Everyman's Guide to Data Warehousing
Essential questions to be answered before going ahead with a data warehouse project.
- By David Marco
- January 1, 2001
You have read the articles, attended all of the conferences, and are now charged to start your own data warehousing project and attain that 401% ROI you have heard everyone is getting. In addition, you have gone to the CFO or the vice president of marketing and gained funding for your enterprise data warehouse. Congratulations ... now it is time for the real work to begin.
And you had better be successful, because this project will not be cheap and all eyes will be upon it. You will have to evaluate and purchase Extraction, Transformation and Load (ETL) software, OLAP software, all forms of hardware, middleware, and hire expensive consultants. And if that is not difficult enough, an enterprise data warehouse also involves integrating data from a corporate perspective. Therefore, you will have to interact with the most senior people in each of your company's divisions and guide them to consensus. And if you do not deliver on that 401% ROI, and appease all of those division heads, your supervisor just might hand you a one-way ticket to the company's Siberian office.
But before your decision support system (DSS) project even begins, take a moment to examine these essential questions. If you answer "No" or "I'm not sure" to any of the following, you might want to do some more homework before heading down the data warehousing trail.
1. What are the specific strategic business objectives (drivers) that the warehouse is suppose to achieve?
The overriding reason many decision support projects fail is not that the projects were technically unfeasible. On the contrary, many of the technological challenges of data warehousing have proven answers. The most common cause of failure is that the warehouse did not meet the business objectives of the organization. I have seen many companies do a fine job of technically building a data warehouse; unfortunately, the system did not solve any of their business needs. Warehouses that do not satisfy business user's needs are not accessed and eventually die.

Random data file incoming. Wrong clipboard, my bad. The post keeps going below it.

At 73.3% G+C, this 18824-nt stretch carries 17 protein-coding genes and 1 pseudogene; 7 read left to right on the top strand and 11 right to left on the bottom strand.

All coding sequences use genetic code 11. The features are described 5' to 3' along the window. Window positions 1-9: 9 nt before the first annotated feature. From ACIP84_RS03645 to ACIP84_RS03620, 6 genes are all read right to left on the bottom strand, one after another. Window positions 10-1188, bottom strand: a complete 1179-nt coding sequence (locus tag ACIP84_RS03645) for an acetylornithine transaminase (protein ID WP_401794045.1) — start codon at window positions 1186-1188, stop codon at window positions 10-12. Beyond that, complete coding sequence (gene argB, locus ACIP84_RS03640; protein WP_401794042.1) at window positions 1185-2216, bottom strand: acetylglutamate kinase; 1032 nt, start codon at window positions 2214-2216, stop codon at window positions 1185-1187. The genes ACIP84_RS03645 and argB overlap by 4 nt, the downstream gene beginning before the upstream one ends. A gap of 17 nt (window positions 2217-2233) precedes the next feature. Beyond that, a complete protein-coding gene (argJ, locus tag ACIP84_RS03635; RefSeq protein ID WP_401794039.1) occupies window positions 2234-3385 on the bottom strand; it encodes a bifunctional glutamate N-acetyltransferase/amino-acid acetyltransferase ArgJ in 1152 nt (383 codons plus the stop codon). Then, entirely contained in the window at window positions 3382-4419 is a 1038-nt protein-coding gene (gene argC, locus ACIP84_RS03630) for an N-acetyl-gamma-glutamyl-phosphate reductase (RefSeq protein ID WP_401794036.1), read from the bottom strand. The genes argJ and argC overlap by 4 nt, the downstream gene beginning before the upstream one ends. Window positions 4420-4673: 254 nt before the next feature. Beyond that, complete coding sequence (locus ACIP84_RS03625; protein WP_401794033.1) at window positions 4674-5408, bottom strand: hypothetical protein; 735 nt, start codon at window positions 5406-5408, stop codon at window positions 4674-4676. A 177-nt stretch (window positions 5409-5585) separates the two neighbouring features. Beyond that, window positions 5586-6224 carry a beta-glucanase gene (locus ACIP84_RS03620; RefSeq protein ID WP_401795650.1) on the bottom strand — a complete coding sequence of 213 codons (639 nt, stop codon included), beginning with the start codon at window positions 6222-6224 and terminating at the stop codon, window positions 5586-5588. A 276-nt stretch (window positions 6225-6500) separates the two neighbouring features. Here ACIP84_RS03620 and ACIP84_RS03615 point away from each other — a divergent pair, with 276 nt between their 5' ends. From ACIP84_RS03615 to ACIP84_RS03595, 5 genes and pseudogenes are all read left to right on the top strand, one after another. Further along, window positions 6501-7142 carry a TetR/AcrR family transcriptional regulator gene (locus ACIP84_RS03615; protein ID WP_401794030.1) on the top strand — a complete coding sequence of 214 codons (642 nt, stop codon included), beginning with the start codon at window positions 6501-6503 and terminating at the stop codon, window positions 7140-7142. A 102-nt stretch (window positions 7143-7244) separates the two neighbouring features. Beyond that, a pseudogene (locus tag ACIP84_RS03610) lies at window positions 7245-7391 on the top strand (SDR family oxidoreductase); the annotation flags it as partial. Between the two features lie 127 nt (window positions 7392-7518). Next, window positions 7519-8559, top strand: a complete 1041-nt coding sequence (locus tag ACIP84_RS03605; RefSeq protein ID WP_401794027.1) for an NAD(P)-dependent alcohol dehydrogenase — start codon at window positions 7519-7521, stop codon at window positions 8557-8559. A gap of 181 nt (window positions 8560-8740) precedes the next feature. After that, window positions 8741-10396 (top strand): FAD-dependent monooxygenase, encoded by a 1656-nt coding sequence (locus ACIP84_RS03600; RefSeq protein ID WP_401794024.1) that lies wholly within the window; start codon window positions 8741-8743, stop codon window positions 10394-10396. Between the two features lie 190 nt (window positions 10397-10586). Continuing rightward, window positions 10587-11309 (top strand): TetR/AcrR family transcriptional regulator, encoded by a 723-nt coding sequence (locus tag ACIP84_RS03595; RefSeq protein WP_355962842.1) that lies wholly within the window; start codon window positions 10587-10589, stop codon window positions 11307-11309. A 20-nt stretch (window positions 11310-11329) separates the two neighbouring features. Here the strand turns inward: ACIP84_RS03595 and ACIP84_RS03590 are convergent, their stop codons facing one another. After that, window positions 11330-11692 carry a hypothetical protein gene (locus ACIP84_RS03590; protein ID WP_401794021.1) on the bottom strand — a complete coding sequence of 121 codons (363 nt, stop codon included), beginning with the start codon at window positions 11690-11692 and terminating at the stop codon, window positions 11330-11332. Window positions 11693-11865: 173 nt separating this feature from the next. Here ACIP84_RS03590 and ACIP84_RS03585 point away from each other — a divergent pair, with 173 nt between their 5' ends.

2. What are the specific, calculable measurements that will be used to evaluate the ROI of the DSS system in meeting your company's business objectives?
Clear business objectives are measurable. This activity is critical, because once the data warehouse project is completed, the management team will have to justify the expenditure. Moreover, it is important to understand that a data warehouse is not a project, it is a process. Data warehouses are organic in nature. They grow very fast and in directions you never anticipated. Most warehouses double in size and in the number of users in their first year of production. Once a cost justification can be quantified for the initial release, the process for gaining funding for follow-up releases is greatly simplified.
3. Are the key users of the data warehouse identified and committed to the success of the project?